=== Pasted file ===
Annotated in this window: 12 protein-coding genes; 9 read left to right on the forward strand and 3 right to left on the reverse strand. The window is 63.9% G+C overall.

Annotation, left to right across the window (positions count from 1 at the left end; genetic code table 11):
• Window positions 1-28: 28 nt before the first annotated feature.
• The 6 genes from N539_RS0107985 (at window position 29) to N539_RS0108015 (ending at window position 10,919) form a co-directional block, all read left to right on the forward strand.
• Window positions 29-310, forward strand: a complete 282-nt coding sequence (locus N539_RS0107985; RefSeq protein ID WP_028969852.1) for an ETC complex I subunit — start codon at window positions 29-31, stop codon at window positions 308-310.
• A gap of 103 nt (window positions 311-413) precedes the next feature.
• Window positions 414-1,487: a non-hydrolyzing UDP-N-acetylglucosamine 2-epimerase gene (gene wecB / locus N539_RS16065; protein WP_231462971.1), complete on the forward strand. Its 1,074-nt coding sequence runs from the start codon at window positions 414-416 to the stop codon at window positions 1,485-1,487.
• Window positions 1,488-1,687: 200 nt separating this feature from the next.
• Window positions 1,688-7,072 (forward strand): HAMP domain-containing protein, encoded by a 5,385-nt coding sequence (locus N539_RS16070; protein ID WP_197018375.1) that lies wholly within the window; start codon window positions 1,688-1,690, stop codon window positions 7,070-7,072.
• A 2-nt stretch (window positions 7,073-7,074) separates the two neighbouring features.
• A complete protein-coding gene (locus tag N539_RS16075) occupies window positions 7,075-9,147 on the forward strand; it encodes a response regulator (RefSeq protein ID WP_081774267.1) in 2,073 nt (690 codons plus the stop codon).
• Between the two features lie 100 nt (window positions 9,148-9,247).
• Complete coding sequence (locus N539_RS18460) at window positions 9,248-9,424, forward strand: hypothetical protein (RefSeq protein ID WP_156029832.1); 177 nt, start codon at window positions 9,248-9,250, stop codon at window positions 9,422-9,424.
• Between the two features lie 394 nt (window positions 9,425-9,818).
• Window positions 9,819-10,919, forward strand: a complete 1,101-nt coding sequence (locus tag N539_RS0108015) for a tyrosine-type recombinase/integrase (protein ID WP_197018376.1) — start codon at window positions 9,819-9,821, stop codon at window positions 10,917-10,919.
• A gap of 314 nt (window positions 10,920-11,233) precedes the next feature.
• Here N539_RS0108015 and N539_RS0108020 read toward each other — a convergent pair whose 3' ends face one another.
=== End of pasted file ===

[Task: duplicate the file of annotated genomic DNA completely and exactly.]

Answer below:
Annotated in this window: 12 protein-coding genes; 9 read left to right on the forward strand and 3 right to left on the reverse strand. The window is 63.9% G+C overall.

Annotation, left to right across the window (positions count from 1 at the left end; genetic code table 11):
• Window positions 1-28: 28 nt before the first annotated feature.
• The 6 genes from N539_RS0107985 (at window position 29) to N539_RS0108015 (ending at window position 10,919) form a co-directional block, all read left to right on the forward strand.
• Window positions 29-310, forward strand: a complete 282-nt coding sequence (locus N539_RS0107985; RefSeq protein ID WP_028969852.1) for an ETC complex I subunit — start codon at window positions 29-31, stop codon at window positions 308-310.
• A gap of 103 nt (window positions 311-413) precedes the next feature.
• Window positions 414-1,487: a non-hydrolyzing UDP-N-acetylglucosamine 2-epimerase gene (gene wecB / locus N539_RS16065; protein WP_231462971.1), complete on the forward strand. Its 1,074-nt coding sequence runs from the start codon at window positions 414-416 to the stop codon at window positions 1,485-1,487.
• Window positions 1,488-1,687: 200 nt separating this feature from the next.
• Window positions 1,688-7,072 (forward strand): HAMP domain-containing protein, encoded by a 5,385-nt coding sequence (locus N539_RS16070; protein ID WP_197018375.1) that lies wholly within the window; start codon window positions 1,688-1,690, stop codon window positions 7,070-7,072.
• A 2-nt stretch (window positions 7,073-7,074) separates the two neighbouring features.
• A complete protein-coding gene (locus tag N539_RS16075) occupies window positions 7,075-9,147 on the forward strand; it encodes a response regulator (RefSeq protein ID WP_081774267.1) in 2,073 nt (690 codons plus the stop codon).
• Between the two features lie 100 nt (window positions 9,148-9,247).
• Complete coding sequence (locus N539_RS18460) at window positions 9,248-9,424, forward strand: hypothetical protein (RefSeq protein ID WP_156029832.1); 177 nt, start codon at window positions 9,248-9,250, stop codon at window positions 9,422-9,424.
• Between the two features lie 394 nt (window positions 9,425-9,818).
• Window positions 9,819-10,919, forward strand: a complete 1,101-nt coding sequence (locus tag N539_RS0108015) for a tyrosine-type recombinase/integrase (protein ID WP_197018376.1) — start codon at window positions 9,819-9,821, stop codon at window positions 10,917-10,919.
• A gap of 314 nt (window positions 10,920-11,233) precedes the next feature.
• Here N539_RS0108015 and N539_RS0108020 read toward each other — a convergent pair whose 3' ends face one another.